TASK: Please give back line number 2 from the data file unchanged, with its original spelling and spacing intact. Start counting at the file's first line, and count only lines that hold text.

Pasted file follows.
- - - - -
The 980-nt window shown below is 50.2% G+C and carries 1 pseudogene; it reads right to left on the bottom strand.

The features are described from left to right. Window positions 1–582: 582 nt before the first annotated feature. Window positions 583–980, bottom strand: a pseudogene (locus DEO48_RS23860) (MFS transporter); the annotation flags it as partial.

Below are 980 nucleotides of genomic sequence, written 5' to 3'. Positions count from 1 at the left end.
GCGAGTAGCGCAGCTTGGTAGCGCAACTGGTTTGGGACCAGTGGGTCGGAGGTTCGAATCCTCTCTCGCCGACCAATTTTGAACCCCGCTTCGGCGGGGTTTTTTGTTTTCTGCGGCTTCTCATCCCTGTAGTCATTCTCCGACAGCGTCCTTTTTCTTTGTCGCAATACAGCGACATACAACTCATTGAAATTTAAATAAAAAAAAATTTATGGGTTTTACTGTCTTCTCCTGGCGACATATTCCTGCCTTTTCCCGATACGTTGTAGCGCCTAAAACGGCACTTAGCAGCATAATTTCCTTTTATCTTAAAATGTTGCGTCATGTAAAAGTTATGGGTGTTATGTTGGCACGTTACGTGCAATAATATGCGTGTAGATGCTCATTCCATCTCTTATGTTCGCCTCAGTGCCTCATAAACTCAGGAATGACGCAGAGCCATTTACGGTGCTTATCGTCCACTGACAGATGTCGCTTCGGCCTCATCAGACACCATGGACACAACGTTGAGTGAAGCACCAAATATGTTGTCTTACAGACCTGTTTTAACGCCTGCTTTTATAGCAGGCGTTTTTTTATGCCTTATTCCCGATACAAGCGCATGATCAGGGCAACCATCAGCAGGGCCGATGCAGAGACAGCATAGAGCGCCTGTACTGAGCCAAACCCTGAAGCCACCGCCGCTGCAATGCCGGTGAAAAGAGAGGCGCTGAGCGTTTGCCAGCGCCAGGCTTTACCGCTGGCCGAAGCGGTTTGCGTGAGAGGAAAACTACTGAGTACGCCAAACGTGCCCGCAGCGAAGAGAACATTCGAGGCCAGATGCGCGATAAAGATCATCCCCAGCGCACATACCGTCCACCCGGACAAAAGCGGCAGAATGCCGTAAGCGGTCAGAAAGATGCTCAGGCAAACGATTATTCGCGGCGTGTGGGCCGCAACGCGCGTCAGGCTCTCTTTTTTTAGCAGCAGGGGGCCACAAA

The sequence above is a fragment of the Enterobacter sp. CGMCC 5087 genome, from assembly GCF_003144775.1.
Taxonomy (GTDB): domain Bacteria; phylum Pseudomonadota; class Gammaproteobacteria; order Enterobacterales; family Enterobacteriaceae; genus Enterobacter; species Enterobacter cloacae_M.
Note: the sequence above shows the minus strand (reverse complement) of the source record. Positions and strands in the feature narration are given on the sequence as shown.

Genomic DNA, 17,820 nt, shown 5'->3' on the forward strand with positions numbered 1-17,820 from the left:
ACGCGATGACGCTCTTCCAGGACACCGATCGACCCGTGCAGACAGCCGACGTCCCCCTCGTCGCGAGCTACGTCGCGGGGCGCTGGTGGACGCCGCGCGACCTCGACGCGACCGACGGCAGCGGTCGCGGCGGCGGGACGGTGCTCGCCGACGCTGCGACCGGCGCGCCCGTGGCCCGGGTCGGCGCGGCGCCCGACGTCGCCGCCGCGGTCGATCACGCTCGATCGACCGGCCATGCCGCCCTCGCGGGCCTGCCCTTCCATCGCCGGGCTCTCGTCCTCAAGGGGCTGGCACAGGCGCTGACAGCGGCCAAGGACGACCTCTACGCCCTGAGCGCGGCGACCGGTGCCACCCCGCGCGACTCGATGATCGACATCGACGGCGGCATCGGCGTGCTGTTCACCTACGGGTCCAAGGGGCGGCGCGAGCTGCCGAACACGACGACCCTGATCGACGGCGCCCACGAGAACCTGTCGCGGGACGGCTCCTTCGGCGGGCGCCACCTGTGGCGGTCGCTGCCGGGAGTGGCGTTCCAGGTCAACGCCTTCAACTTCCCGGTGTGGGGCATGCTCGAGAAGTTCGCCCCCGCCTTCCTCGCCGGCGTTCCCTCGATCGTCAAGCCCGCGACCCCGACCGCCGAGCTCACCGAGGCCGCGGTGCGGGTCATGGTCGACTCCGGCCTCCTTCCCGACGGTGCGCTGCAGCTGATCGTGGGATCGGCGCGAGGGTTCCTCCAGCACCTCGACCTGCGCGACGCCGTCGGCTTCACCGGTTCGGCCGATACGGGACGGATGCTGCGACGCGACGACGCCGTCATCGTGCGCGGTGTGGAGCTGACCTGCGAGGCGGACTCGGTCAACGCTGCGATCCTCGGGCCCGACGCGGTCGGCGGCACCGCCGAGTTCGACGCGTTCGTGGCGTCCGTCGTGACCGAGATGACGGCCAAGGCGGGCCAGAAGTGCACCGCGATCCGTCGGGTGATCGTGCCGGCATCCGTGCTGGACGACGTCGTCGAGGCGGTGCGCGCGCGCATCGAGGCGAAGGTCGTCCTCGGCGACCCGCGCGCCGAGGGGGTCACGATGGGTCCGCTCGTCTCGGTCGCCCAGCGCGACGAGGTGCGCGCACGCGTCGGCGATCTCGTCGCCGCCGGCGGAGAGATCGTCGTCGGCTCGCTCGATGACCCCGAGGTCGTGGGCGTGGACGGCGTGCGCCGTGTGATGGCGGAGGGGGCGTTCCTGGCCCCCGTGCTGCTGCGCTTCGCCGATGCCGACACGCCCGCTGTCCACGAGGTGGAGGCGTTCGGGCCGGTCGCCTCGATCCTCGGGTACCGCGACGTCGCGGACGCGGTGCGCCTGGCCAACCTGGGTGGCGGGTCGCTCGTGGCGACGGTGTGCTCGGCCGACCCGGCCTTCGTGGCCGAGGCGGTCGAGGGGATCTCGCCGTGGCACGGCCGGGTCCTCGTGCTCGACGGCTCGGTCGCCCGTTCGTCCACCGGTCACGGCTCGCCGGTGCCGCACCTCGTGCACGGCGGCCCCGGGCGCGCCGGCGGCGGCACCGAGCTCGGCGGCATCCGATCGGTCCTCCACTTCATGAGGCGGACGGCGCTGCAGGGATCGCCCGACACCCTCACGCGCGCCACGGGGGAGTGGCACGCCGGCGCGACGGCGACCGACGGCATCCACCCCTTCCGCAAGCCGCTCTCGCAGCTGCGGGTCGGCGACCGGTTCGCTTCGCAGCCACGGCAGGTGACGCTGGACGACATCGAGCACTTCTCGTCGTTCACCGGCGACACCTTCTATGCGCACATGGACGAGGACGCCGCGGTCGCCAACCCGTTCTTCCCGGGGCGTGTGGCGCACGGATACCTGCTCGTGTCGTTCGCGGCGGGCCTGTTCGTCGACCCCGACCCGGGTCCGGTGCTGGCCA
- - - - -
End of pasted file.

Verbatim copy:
The features are described from left to right. Window positions 1–582: 582 nt before the first annotated feature. Window positions 583–980, bottom strand: a pseudogene (locus DEO48_RS23860) (MFS transporter); the annotation flags it as partial.